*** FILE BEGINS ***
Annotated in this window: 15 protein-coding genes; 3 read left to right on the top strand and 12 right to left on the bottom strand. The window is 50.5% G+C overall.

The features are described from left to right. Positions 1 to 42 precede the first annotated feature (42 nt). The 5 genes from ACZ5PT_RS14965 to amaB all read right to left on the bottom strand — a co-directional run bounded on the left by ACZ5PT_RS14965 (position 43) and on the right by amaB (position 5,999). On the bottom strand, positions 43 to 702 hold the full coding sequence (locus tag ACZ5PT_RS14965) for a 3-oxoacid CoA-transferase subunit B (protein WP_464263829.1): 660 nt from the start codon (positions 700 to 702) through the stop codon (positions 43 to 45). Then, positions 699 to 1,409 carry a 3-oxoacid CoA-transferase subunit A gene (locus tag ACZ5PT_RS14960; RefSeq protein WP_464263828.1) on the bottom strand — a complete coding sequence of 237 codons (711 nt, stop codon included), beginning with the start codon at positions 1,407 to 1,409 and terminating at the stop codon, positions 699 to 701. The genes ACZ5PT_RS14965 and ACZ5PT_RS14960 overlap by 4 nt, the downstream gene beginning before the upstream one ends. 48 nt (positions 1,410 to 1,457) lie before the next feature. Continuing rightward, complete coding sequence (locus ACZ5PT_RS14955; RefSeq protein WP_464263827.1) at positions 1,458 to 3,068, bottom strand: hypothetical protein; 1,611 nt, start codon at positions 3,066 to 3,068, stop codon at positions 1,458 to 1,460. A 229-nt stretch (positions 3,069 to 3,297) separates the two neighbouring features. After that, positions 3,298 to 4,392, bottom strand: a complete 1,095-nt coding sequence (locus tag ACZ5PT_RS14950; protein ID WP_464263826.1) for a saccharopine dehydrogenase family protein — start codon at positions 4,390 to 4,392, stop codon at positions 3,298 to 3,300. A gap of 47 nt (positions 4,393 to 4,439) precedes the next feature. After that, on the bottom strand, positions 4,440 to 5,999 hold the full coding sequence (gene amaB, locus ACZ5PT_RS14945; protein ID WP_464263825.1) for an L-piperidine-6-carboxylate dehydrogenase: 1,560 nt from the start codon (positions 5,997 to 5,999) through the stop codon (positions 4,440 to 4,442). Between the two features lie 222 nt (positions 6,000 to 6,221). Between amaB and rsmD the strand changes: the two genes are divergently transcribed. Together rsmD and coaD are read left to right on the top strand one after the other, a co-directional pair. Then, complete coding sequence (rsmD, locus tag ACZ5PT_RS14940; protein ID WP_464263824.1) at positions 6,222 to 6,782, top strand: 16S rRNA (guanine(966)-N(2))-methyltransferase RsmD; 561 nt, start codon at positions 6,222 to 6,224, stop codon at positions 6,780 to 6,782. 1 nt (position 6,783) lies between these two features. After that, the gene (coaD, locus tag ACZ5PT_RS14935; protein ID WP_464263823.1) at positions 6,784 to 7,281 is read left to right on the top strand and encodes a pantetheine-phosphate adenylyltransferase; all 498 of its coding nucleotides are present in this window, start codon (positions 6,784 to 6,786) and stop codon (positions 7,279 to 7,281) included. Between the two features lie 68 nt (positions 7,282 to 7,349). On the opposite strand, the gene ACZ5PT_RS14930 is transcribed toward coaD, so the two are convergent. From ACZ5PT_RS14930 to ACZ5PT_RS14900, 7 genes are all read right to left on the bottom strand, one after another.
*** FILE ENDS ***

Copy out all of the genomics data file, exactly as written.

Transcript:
Annotated in this window: 15 protein-coding genes; 3 read left to right on the top strand and 12 right to left on the bottom strand. The window is 50.5% G+C overall.

The features are described from left to right. Positions 1 to 42 precede the first annotated feature (42 nt). The 5 genes from ACZ5PT_RS14965 to amaB all read right to left on the bottom strand — a co-directional run bounded on the left by ACZ5PT_RS14965 (position 43) and on the right by amaB (position 5,999). On the bottom strand, positions 43 to 702 hold the full coding sequence (locus tag ACZ5PT_RS14965) for a 3-oxoacid CoA-transferase subunit B (protein WP_464263829.1): 660 nt from the start codon (positions 700 to 702) through the stop codon (positions 43 to 45). Then, positions 699 to 1,409 carry a 3-oxoacid CoA-transferase subunit A gene (locus tag ACZ5PT_RS14960; RefSeq protein WP_464263828.1) on the bottom strand — a complete coding sequence of 237 codons (711 nt, stop codon included), beginning with the start codon at positions 1,407 to 1,409 and terminating at the stop codon, positions 699 to 701. The genes ACZ5PT_RS14965 and ACZ5PT_RS14960 overlap by 4 nt, the downstream gene beginning before the upstream one ends. 48 nt (positions 1,410 to 1,457) lie before the next feature. Continuing rightward, complete coding sequence (locus ACZ5PT_RS14955; RefSeq protein WP_464263827.1) at positions 1,458 to 3,068, bottom strand: hypothetical protein; 1,611 nt, start codon at positions 3,066 to 3,068, stop codon at positions 1,458 to 1,460. A 229-nt stretch (positions 3,069 to 3,297) separates the two neighbouring features. After that, positions 3,298 to 4,392, bottom strand: a complete 1,095-nt coding sequence (locus tag ACZ5PT_RS14950; protein ID WP_464263826.1) for a saccharopine dehydrogenase family protein — start codon at positions 4,390 to 4,392, stop codon at positions 3,298 to 3,300. A gap of 47 nt (positions 4,393 to 4,439) precedes the next feature. After that, on the bottom strand, positions 4,440 to 5,999 hold the full coding sequence (gene amaB, locus ACZ5PT_RS14945; protein ID WP_464263825.1) for an L-piperidine-6-carboxylate dehydrogenase: 1,560 nt from the start codon (positions 5,997 to 5,999) through the stop codon (positions 4,440 to 4,442). Between the two features lie 222 nt (positions 6,000 to 6,221). Between amaB and rsmD the strand changes: the two genes are divergently transcribed. Together rsmD and coaD are read left to right on the top strand one after the other, a co-directional pair. Then, complete coding sequence (rsmD, locus tag ACZ5PT_RS14940; protein ID WP_464263824.1) at positions 6,222 to 6,782, top strand: 16S rRNA (guanine(966)-N(2))-methyltransferase RsmD; 561 nt, start codon at positions 6,222 to 6,224, stop codon at positions 6,780 to 6,782. 1 nt (position 6,783) lies between these two features. After that, the gene (coaD, locus tag ACZ5PT_RS14935; protein ID WP_464263823.1) at positions 6,784 to 7,281 is read left to right on the top strand and encodes a pantetheine-phosphate adenylyltransferase; all 498 of its coding nucleotides are present in this window, start codon (positions 6,784 to 6,786) and stop codon (positions 7,279 to 7,281) included. Between the two features lie 68 nt (positions 7,282 to 7,349). On the opposite strand, the gene ACZ5PT_RS14930 is transcribed toward coaD, so the two are convergent. From ACZ5PT_RS14930 to ACZ5PT_RS14900, 7 genes are all read right to left on the bottom strand, one after another.